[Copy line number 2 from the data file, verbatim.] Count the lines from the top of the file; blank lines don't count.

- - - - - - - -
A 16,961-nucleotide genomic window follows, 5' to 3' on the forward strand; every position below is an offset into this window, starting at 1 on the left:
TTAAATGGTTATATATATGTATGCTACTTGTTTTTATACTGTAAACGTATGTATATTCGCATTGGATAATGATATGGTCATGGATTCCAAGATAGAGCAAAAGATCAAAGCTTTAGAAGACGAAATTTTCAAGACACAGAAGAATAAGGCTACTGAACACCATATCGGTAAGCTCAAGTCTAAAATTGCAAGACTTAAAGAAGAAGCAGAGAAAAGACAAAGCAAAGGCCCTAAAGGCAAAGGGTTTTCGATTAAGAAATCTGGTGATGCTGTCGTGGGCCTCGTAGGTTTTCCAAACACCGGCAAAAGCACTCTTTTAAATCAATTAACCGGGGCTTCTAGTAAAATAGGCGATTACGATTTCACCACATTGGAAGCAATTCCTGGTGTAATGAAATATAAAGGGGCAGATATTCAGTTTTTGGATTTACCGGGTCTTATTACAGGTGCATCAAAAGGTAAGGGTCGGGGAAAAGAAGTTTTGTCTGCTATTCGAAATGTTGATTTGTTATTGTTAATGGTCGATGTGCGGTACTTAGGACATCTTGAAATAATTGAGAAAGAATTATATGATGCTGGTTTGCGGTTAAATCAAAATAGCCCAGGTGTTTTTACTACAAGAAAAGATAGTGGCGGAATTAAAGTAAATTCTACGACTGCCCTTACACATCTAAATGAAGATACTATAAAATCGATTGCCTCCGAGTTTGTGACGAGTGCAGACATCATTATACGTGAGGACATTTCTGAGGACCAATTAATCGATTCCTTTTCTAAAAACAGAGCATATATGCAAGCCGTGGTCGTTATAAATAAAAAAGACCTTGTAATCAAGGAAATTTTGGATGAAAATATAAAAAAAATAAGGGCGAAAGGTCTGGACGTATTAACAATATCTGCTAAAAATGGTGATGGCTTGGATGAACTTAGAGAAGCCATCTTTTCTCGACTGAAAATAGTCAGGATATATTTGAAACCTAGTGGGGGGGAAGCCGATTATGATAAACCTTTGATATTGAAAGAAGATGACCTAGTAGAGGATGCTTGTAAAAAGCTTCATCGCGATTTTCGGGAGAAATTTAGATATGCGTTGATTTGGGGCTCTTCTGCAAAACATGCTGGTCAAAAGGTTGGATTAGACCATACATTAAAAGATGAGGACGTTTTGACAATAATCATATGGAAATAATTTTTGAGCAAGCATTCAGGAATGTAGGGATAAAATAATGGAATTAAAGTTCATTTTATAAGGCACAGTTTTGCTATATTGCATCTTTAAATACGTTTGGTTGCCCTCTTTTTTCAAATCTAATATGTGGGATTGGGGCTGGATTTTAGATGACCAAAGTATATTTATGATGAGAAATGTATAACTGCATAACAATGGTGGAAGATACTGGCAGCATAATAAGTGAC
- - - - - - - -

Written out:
TTAAATGGTTATATATATGTATGCTACTTGTTTTTATACTGTAAACGTATGTATATTCGCATTGGATAATGATATGGTCATGGATTCCAAGATAGAGCAAAAGATCAAAGCTTTAGAAGACGAAATTTTCAAGACACAGAAGAATAAGGCTACTGAACACCATATCGGTAAGCTCAAGTCTAAAATTGCAAGACTTAAAGAAGAAGCAGAGAAAAGACAAAGCAAAGGCCCTAAAGGCAAAGGGTTTTCGATTAAGAAATCTGGTGATGCTGTCGTGGGCCTCGTAGGTTTTCCAAACACCGGCAAAAGCACTCTTTTAAATCAATTAACCGGGGCTTCTAGTAAAATAGGCGATTACGATTTCACCACATTGGAAGCAATTCCTGGTGTAATGAAATATAAAGGGGCAGATATTCAGTTTTTGGATTTACCGGGTCTTATTACAGGTGCATCAAAAGGTAAGGGTCGGGGAAAAGAAGTTTTGTCTGCTATTCGAAATGTTGATTTGTTATTGTTAATGGTCGATGTGCGGTACTTAGGACATCTTGAAATAATTGAGAAAGAATTATATGATGCTGGTTTGCGGTTAAATCAAAATAGCCCAGGTGTTTTTACTACAAGAAAAGATAGTGGCGGAATTAAAGTAAATTCTACGACTGCCCTTACACATCTAAATGAAGATACTATAAAATCGATTGCCTCCGAGTTTGTGACGAGTGCAGACATCATTATACGTGAGGACATTTCTGAGGACCAATTAATCGATTCCTTTTCTAAAAACAGAGCATATATGCAAGCCGTGGTCGTTATAAATAAAAAAGACCTTGTAATCAAGGAAATTTTGGATGAAAATATAAAAAAAATAAGGGCGAAAGGTCTGGACGTATTAACAATATCTGCTAAAAATGGTGATGGCTTGGATGAACTTAGAGAAGCCATCTTTTCTCGACTGAAAATAGTCAGGATATATTTGAAACCTAGTGGGGGGGAAGCCGATTATGATAAACCTTTGATATTGAAAGAAGATGACCTAGTAGAGGATGCTTGTAAAAAGCTTCATCGCGATTTTCGGGAGAAATTTAGATATGCGTTGATTTGGGGCTCTTCTGCAAAACATGCTGGTCAAAAGGTTGGATTAGACCATACATTAAAAGATGAGGACGTTTTGACAATAATCATATGGAAATAATTTTTGAGCAAGCATTCAGGAATGTAGGGATAAAATAATGGAATTAAAGTTCATTTTATAAGGCACAGTTTTGCTATATTGCATCTTTAAATACGTTTGGTTGCCCTCTTTTTTCAAATCTAATATGTGGGATTGGGGCTGGATTTTAGATGACCAAAGTATATTTATGATGAGAAATGTATAACTGCATAACAATGGTGGAAGATACTGGCAGCATAATAAGTGAC